My opinion is that there shouldn’t be a charge that’s levied on everyone regardless, increasing council tax is such a charge as there are plenty of people that either don’t use public transport, or use it rarely, they should not be expected to subsidise those that do.

    I don’t think it would be a bad idea to get extra revenue from people that pay tax outside of London to have some sort of boundary levy added, such as ending zone 6 at the boundary and introducing a zone 7, limiting hopper fares to inside zone 6 and raising the bus fares outside of zone 6 to reflect the cost of running those services. A similar roads policy would be good also, leaving the congestion zone as it is and adding an outer zone, just a nominal amount of say £5, with residents given a 100% discount.

    I could just imagine the reaction of all those that commute from outside London and it would never happen, but I would be interested to know how much revenue is generated from those outside of London per head compared to those inside and to what degree they are being subsidised by Londoners, the same applies to the roads I would have thought.

    If that isn’t enough to make central government look at funding again then it should be considered.

    It would hit me a little as I travel from East London to Dartford a couple of times a week at least by car and public transport, but at least it would be fair.

    I’m sure there are many reasons why it’s impractical or would be blocked by government that are probably going to be pointed out to me, but it does seem better than a blanket tax on all Londoners regardless.

    • ianvisits says:

      The argument that “people who dont use a service shouldn’t pay for it” is not how taxation works. I don’t personally use many of the services that my taxes pay for, and I know there are services I use than the majority of people don’t, but they are still funded by general taxation.

      You can argue the level of taxation, and how it’s collected, but the notion that just because someone doesn’t use a service personally, they a) shouldn’t pay for it, and b) don’t benefit indirectly from it isn’t an argument that any government in the world would support.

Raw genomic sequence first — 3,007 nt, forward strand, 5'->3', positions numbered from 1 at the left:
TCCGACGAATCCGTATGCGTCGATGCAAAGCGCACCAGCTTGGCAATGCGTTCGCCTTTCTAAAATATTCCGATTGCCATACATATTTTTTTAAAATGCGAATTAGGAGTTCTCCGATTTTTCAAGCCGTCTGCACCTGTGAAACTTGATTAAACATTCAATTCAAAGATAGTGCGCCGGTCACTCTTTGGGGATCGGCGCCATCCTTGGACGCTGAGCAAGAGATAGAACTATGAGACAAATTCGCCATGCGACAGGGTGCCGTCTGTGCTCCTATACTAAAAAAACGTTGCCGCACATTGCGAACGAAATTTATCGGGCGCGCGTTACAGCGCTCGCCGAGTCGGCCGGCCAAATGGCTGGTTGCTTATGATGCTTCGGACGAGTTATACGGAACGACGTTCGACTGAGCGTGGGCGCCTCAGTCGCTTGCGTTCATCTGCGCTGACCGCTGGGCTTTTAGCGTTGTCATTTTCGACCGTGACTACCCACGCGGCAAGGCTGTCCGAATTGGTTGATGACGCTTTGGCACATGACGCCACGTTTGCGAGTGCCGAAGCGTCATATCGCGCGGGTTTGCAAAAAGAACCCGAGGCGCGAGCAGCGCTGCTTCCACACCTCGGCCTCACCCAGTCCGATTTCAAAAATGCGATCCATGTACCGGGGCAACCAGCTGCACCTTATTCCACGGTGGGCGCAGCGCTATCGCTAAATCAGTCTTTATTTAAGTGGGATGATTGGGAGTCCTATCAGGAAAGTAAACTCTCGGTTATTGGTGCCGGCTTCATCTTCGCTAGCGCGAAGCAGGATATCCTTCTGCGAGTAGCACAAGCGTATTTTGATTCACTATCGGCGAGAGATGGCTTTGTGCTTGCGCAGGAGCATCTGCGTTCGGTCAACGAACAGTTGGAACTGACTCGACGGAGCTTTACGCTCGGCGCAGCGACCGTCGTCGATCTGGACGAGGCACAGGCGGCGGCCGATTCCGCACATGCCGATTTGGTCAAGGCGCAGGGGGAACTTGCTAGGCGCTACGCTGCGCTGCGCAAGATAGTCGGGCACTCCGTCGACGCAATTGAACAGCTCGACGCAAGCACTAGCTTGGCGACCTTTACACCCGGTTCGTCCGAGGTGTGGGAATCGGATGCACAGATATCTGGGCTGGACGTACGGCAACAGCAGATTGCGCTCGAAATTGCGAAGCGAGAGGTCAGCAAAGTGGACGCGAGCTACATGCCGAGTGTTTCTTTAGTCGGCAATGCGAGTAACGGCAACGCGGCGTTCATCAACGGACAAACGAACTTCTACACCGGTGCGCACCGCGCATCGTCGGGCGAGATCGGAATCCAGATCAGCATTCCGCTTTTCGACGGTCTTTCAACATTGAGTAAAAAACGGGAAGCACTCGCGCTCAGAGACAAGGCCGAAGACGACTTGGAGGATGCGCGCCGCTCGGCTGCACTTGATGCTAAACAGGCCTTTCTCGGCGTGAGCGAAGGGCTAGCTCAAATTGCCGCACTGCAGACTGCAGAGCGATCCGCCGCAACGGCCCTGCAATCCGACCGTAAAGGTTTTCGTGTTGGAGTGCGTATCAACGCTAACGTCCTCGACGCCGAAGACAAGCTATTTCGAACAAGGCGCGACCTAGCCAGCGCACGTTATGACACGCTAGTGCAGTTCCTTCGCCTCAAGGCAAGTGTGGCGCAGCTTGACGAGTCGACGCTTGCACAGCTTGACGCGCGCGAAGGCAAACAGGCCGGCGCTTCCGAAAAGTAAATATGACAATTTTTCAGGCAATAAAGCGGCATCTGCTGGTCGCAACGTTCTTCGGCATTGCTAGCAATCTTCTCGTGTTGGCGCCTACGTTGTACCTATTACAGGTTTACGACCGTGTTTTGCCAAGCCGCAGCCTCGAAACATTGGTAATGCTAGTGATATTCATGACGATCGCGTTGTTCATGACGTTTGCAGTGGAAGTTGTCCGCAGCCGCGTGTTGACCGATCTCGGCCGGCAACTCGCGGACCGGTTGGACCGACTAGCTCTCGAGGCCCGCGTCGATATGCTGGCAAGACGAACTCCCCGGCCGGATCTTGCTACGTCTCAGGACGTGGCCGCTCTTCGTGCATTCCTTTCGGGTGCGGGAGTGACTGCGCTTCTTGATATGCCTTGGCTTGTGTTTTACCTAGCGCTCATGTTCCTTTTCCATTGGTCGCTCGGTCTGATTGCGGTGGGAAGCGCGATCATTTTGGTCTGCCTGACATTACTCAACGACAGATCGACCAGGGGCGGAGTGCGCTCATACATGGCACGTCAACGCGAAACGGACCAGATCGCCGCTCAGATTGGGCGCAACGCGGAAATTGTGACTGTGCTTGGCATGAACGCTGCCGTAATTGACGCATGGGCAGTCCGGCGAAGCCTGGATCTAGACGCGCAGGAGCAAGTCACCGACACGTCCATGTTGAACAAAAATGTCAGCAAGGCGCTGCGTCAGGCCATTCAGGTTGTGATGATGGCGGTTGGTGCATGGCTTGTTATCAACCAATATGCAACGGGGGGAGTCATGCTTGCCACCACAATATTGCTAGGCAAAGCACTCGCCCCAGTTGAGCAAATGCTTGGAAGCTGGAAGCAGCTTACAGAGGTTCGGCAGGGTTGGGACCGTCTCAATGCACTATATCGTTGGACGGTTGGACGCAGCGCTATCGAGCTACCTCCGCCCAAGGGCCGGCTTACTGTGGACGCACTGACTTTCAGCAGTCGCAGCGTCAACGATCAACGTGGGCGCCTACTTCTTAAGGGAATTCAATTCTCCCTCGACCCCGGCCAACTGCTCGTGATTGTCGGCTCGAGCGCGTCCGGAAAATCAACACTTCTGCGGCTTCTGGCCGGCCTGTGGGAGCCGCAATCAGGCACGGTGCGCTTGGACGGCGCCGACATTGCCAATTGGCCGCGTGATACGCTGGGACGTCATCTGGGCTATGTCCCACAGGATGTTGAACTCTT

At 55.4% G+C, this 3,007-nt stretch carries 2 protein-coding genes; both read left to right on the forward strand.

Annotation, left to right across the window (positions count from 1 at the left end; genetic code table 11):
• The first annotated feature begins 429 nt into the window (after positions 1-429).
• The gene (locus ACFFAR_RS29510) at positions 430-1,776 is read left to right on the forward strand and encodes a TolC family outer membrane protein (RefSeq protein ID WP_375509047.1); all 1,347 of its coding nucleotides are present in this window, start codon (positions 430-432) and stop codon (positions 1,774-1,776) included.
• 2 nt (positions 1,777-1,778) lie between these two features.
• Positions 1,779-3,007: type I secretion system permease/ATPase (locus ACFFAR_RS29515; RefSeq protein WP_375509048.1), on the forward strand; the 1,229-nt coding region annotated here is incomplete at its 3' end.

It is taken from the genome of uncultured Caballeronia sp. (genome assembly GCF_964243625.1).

• Andy Thomas says:

      I agree with you as obviously we wouldn’t have a lot of things, like a comprehensive health service, the transport system, and much of our services and infrastructure as we know it today without general taxation.

      I was thinking more about the extra revenue that has to be raised and my thoughts around that side of it

    • Melvyn says:

      Time to stop subsidies to motorists and increase fuel duty to where it would have been if it hadn’t been frozen by Conservatives for last decade !

      Might even fund a new Hammersmith Bridge !

    • AG says:

      It wouldn’t hurt to have a more effective fare evasion scheme. I am a key worker and have been using the tram to get to work throughout this period. When TFL withdrew fare enforcement officials it became very obvious that folk just stopped paying. Before you come after me for extra rates please ensure those who travel also pay their fares.

    • MilesT says:

      There is well documented research covering the wider socio-economic benefits of good public transport, including ability to earn higher wages to accessibility to a wider pool of employment.

      So subsidising transport through taxation levied on non users in a locality is reasonable, morally, subject to normal democratic controls.

      That said, increases in good employment on work from home or from local office basis does weaken that argument somewhat, in favour of subsidising e.g. broadband improvements.

  3. Shaun McDonald says:

    At a variation in the tax raising, I wonder if having an additional supplement on income tax that goes to the council/area that you work and or live could be an option this way it would be closer to the ability to pay with those with more income paying more. Could even be used as a way to replace council tax in its current form.

    • Yes, this is a great idea. However, the main problem is how to implement it. At the moment the Scottish system allows for this by adding a suffix to people’s tax codes.